By Bayley Carl
Marketing and Engagement Associate
Jewish people have been in Northampton County for more than 300 years. Whether or not you knew that, you can likely learn a lot from the new self-guided virtual tour “From Past to Present: A Jewish History Tour of Easton.”
Presented by the Northampton County Historical and Genealogical Society and the Sigal Museum, the 12-stop online tour covers Easton’s Jewish history from the 1650s. That was when Jewish refugees from Brazil traveled from New Amsterdam (present-day New York) to Northampton County.
A century later, a census recorded 103 taxable men in Easton, 11 of whom were Jewish. Those Jews likely chose to settle here because of economic opportunity and the large German-speaking population. The census recorded that they worked in several different professions, including baker, mason, and lawyer. The community existed for 80 years, until 1774, without a rabbi.
By the 1830s, Easton was the largest town in Pennsylvania north of Philadelphia. Owing to the Lehigh Canal, it became a major shipping center. Exports included coal, iron ore, slate, and timber.
About this time, Bavarian Jews began to move to the United States. Many became roaming peddlers. They likely went on to form the merchant class, and by the early 1900s, storefronts had begun to pop up. Also during this time, a number of Eastern European and western Russian Jews fleeing violence at home settled in Easton.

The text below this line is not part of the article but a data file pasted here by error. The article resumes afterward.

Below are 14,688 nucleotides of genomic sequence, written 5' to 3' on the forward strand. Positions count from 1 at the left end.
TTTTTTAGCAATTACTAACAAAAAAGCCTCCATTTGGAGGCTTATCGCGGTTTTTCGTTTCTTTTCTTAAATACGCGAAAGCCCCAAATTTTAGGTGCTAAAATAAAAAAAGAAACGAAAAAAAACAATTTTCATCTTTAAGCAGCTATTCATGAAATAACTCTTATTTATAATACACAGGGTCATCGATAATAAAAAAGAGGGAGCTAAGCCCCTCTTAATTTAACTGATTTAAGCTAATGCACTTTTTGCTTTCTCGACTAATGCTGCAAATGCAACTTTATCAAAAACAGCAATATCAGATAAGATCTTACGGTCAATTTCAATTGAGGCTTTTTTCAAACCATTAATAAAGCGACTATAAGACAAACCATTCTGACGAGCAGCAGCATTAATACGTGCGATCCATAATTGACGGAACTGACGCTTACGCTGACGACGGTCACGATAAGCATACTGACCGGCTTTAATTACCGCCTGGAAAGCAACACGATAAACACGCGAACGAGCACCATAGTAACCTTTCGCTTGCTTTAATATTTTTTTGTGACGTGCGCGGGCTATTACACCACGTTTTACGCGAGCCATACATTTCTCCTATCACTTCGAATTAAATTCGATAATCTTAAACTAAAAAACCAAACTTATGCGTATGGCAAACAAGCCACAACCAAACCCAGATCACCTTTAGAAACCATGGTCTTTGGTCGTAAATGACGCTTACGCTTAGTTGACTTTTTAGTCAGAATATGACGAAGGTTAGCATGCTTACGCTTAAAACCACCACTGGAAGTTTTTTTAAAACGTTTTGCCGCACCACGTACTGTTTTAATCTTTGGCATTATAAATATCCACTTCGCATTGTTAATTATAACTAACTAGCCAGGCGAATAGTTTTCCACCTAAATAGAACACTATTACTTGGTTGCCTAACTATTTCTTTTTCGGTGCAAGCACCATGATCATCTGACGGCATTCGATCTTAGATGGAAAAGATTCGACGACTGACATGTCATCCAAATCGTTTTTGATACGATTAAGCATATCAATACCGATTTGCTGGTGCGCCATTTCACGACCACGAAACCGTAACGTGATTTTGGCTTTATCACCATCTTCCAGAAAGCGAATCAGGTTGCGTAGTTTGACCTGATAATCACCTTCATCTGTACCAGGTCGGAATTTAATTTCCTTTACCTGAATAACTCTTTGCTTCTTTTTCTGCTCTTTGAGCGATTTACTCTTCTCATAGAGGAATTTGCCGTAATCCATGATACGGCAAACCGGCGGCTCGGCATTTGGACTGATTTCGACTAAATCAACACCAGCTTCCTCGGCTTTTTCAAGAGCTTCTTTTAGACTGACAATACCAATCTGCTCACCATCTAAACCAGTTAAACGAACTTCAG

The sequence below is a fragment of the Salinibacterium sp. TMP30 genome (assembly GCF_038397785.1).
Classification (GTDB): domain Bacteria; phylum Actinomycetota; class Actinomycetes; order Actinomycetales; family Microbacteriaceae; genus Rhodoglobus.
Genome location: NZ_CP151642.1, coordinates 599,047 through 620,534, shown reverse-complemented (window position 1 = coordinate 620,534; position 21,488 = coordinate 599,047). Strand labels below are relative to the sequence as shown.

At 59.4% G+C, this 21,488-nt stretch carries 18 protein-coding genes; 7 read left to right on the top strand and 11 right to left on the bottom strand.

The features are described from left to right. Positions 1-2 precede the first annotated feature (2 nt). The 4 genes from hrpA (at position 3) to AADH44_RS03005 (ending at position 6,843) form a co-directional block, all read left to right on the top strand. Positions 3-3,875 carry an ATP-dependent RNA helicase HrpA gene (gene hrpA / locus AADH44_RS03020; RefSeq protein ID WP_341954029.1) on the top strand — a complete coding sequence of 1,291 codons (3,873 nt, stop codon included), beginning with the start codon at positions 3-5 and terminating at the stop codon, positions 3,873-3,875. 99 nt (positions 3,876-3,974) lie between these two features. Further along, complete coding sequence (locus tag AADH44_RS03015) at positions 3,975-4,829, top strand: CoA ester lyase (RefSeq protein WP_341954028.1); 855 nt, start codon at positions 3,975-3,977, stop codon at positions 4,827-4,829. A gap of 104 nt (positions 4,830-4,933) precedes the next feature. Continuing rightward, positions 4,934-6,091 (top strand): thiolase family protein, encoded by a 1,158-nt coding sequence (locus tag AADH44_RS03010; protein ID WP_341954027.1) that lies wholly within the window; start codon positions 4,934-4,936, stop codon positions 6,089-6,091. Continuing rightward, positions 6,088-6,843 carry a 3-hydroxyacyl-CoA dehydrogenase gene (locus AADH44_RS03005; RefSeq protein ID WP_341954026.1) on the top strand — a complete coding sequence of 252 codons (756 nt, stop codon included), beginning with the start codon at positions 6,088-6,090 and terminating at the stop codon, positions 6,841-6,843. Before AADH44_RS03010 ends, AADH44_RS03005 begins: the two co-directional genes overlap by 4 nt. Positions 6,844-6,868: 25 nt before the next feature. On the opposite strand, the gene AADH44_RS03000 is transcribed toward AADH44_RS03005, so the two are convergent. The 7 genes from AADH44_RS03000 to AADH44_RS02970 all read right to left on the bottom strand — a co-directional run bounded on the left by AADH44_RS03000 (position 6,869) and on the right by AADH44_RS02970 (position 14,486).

In 1839, Temple Covenant of Peace was founded. The congregation quickly outgrew its space and constructed a new synagogue in 1842 that was used for 117 years.
Bnai Abraham Synagogue came later, moving into an old firehouse. In 1906, the congregation bought land and had its own building constructed.
The following century saw some struggle between tradition and change. Different Jewish groups came together. German Jews were generally Reform, and European Jews Conservative. Yiddish was spoken less.
Meanwhile, the Jewish population continued to grow into the 1980s.
A study done by the Jewish Federation of the Lehigh Valley in 2007 found that there were about 4,000 Jewish households in the valley, about 2 percent of the population.
There’s much more than this to the tour. One could easily spend hours at just one stop. Though the tour is virtual, it provides addresses of important locations so interested participants can visit in person.
For information on the tour and on buying tickets, visit the Sigal Museum website at sigalmuseum.org. Tickets are $10 per device. Once you start a tour, you can access it anytime during that month.
If you have questions, the museum staff can be reached at 610-253-1222 and is very helpful.